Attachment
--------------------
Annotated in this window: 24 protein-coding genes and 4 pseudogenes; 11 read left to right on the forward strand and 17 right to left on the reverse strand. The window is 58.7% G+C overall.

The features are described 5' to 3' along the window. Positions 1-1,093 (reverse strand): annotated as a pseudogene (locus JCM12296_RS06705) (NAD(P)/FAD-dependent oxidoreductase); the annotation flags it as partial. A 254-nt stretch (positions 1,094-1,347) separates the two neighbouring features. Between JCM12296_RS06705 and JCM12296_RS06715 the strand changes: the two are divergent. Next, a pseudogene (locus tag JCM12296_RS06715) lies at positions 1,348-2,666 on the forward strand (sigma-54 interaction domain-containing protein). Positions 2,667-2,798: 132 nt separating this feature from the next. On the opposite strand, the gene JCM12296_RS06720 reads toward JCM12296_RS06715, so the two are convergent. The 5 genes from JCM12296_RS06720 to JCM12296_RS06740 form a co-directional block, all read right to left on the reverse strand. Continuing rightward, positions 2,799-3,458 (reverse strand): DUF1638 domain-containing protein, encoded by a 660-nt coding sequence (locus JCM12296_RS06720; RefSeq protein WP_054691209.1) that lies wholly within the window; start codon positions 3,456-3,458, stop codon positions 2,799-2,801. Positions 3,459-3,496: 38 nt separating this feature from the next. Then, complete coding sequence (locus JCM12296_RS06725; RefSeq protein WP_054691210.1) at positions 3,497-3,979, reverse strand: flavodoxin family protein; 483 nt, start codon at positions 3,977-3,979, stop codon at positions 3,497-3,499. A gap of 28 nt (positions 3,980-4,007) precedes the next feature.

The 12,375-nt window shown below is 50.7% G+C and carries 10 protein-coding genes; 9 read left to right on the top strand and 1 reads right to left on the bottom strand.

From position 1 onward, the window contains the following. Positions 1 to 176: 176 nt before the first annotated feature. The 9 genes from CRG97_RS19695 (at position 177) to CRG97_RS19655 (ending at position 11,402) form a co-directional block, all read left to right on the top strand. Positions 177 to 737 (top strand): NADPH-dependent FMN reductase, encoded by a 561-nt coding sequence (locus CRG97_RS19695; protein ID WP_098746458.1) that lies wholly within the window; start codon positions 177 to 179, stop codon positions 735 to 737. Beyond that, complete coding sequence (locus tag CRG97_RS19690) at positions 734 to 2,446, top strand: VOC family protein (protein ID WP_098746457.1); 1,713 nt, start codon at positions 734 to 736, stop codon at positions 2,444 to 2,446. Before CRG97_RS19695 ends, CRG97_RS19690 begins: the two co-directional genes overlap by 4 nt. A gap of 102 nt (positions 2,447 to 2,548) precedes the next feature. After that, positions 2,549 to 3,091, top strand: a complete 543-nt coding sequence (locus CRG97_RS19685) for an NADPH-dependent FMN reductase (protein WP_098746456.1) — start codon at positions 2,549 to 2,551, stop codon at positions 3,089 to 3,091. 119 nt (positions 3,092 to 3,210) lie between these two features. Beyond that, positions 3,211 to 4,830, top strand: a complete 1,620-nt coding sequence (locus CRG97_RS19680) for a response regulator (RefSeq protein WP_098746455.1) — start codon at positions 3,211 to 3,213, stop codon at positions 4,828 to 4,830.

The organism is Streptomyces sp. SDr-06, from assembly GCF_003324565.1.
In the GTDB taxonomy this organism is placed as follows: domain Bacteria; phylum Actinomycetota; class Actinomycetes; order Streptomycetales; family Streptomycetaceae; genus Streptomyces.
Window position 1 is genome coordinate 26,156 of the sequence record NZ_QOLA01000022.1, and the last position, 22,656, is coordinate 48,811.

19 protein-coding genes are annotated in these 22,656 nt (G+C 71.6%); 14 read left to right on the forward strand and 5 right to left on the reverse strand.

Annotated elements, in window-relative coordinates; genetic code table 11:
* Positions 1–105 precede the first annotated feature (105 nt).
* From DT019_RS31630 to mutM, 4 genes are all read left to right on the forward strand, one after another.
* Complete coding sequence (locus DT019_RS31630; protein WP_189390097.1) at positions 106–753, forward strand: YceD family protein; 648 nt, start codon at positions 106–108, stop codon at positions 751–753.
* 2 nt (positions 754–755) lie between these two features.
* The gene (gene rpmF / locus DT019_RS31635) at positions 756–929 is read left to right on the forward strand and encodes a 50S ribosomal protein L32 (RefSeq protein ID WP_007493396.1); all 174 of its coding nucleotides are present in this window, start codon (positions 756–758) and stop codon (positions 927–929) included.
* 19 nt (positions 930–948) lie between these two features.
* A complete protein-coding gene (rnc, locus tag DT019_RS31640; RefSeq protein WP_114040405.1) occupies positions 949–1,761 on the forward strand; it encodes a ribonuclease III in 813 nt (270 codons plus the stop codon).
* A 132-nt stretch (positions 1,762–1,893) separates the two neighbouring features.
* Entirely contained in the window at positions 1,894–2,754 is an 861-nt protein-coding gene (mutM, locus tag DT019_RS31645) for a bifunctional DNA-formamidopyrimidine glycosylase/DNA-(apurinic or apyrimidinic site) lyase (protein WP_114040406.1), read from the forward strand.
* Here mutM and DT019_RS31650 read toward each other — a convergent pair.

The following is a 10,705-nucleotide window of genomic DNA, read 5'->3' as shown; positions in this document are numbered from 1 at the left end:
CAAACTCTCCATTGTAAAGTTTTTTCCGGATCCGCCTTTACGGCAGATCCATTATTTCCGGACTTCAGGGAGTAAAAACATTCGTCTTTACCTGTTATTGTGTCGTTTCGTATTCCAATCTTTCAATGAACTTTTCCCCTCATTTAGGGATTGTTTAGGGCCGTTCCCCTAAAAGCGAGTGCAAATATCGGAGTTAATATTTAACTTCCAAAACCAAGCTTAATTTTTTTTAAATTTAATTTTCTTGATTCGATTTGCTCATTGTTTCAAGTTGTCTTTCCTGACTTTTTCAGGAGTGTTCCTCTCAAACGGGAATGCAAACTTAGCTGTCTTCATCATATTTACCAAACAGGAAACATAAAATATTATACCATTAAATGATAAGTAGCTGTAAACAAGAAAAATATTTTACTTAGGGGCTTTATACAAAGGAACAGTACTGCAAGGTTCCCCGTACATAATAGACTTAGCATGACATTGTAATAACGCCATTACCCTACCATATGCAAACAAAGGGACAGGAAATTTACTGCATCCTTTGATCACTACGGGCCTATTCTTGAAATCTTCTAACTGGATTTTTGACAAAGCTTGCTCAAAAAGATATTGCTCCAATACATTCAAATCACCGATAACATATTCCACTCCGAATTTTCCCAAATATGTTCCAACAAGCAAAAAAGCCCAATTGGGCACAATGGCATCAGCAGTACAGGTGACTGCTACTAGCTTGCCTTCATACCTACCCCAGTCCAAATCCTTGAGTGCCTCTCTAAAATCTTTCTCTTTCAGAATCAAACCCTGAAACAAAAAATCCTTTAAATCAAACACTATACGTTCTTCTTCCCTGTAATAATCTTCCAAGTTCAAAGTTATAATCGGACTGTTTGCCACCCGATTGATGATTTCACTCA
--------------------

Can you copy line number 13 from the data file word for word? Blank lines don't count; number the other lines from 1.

* 2 nt (positions 754–755) lie between these two features.